Last part of the review of the 4th chapter of John J. Murphy’s Technical Analysis of the Financial Markets.
A reversal day happens either at the top of an uptrend (top reversal day) or at the bottom of a downtrend (bottom reversal day). A top reversal day is the setting of an intraday high for the uptrend followed by a close below the previous day’s close. A bottom reversal day is the setting of an intraday low for the downtrend followed by a close above the previous day’s close. The wider the intraday range, the higher the probability of a near term trend reversal.
A reversal pattern can form on monthly and weekly charts and usually bears greater significance compared a reversal day.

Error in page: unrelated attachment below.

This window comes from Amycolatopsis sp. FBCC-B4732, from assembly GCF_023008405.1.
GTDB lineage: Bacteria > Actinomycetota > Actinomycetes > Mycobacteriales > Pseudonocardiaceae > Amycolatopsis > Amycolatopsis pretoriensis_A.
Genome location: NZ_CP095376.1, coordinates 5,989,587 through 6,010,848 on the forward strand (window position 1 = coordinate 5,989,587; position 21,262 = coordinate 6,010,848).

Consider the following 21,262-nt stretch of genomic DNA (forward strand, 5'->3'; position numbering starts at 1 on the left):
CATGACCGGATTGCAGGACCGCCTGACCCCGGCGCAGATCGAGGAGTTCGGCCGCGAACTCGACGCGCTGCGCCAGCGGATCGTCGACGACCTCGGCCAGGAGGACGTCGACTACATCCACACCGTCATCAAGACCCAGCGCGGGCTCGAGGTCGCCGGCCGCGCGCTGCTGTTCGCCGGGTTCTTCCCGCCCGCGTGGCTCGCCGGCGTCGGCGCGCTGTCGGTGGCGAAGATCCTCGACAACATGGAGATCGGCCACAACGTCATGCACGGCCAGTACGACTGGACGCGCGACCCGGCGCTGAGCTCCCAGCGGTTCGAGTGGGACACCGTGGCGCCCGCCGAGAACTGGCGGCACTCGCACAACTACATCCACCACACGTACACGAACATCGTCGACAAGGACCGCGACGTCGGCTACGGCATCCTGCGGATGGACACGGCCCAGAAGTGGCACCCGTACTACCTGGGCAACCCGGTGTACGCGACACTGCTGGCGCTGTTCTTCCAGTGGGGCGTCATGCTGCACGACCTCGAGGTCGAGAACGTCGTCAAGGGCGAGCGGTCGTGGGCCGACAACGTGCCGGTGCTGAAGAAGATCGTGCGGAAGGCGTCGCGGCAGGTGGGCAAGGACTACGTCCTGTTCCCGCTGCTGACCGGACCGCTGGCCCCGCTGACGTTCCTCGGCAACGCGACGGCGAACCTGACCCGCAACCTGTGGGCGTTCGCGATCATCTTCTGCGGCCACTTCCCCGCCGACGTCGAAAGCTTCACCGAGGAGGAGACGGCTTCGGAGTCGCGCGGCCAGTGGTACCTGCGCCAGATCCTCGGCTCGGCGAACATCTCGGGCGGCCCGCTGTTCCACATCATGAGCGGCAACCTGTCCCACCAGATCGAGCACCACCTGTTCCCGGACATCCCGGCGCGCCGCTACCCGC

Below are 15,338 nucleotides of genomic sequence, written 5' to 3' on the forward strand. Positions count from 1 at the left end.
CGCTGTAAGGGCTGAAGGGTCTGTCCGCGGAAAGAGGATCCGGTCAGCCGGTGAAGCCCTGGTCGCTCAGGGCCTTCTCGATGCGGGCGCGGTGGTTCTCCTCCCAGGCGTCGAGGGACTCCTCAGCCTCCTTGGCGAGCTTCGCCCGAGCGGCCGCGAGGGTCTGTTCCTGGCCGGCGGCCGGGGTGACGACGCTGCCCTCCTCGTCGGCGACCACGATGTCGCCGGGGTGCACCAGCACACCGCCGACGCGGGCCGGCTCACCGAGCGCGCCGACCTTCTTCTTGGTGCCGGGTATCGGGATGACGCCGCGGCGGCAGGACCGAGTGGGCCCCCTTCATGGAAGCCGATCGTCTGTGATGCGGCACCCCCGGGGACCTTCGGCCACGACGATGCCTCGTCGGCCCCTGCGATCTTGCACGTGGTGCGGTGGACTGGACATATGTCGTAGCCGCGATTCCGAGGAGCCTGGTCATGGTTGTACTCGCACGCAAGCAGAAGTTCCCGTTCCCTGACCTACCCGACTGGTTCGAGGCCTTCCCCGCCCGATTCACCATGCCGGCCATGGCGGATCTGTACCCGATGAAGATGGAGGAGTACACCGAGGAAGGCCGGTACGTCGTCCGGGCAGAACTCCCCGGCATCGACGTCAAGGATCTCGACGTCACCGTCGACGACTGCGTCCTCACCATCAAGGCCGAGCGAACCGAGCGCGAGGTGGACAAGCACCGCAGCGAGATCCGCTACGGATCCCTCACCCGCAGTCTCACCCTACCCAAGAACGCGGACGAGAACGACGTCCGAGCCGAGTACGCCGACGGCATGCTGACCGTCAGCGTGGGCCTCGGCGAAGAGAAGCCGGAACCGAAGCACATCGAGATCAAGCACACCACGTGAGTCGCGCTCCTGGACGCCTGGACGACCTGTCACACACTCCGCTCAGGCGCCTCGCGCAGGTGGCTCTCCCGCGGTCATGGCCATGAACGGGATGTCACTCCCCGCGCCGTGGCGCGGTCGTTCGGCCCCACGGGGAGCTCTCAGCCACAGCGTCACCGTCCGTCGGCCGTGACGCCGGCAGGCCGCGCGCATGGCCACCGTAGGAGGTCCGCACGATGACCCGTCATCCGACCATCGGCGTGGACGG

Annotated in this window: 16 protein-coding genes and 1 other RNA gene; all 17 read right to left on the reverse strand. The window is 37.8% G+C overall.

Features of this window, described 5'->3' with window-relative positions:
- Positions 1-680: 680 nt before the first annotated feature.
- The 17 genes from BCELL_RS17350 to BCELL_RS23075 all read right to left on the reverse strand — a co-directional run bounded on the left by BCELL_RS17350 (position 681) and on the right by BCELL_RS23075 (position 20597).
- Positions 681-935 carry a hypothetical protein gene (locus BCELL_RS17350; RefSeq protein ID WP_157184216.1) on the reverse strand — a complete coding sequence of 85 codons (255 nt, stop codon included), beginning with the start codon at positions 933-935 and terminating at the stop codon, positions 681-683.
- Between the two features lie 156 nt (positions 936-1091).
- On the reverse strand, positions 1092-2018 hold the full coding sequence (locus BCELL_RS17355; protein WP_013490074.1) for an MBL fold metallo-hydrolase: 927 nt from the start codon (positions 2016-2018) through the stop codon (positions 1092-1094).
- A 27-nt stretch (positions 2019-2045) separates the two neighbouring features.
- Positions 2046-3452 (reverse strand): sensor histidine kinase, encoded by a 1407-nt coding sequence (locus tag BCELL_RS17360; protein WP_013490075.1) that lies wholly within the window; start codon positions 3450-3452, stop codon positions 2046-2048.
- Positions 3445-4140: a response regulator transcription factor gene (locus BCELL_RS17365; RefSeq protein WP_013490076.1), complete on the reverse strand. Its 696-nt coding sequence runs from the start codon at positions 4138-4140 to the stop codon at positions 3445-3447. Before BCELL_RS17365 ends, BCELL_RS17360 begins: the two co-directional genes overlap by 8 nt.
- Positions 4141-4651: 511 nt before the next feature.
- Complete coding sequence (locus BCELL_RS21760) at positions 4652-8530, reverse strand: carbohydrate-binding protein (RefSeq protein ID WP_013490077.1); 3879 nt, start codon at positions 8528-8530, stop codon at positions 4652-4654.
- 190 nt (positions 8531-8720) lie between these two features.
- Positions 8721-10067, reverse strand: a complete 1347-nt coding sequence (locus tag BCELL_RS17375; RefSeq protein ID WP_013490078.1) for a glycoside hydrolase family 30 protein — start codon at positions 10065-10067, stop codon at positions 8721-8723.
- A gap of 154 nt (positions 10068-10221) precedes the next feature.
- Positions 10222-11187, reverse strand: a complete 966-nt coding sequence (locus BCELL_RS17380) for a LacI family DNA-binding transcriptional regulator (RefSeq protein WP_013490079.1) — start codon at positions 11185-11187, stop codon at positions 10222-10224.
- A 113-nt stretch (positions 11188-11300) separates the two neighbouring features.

Price gaps are areas in the chart where no trading has taken place. There are three types of gaps:
- Breakaway: the penetration of a resistance level usually occurs through a Breakaway Gap and signifies a major move. It occurs on heavy volume and upside gaps usually act as support levels. Its important that prices do not fall below these gaps during an uptrend.
- Runaway: formed after a trend is in play for a while (usually the halfway point), these are prices leaping upward on moderate volume. If these gaps are filled, then its usually a sign of weakness.
- Exhaustion: as the name suggests, it usually occurs at the end of a trend. After the identification of both the Breakaway and Runaway gaps, one should start expecting the Exhaustion gap. The filling of this gap during an uptrend is a bearish signal.
Sometimes, after an upward exhaustion gap, prices trade within a narrow range before gapping to the downside. This leaves the few days of price action looking like an “island” and indicates a trend reversal that needs to be confirmed with the overall trend structure.
Up Next: Chapter 5: Reversal Patterns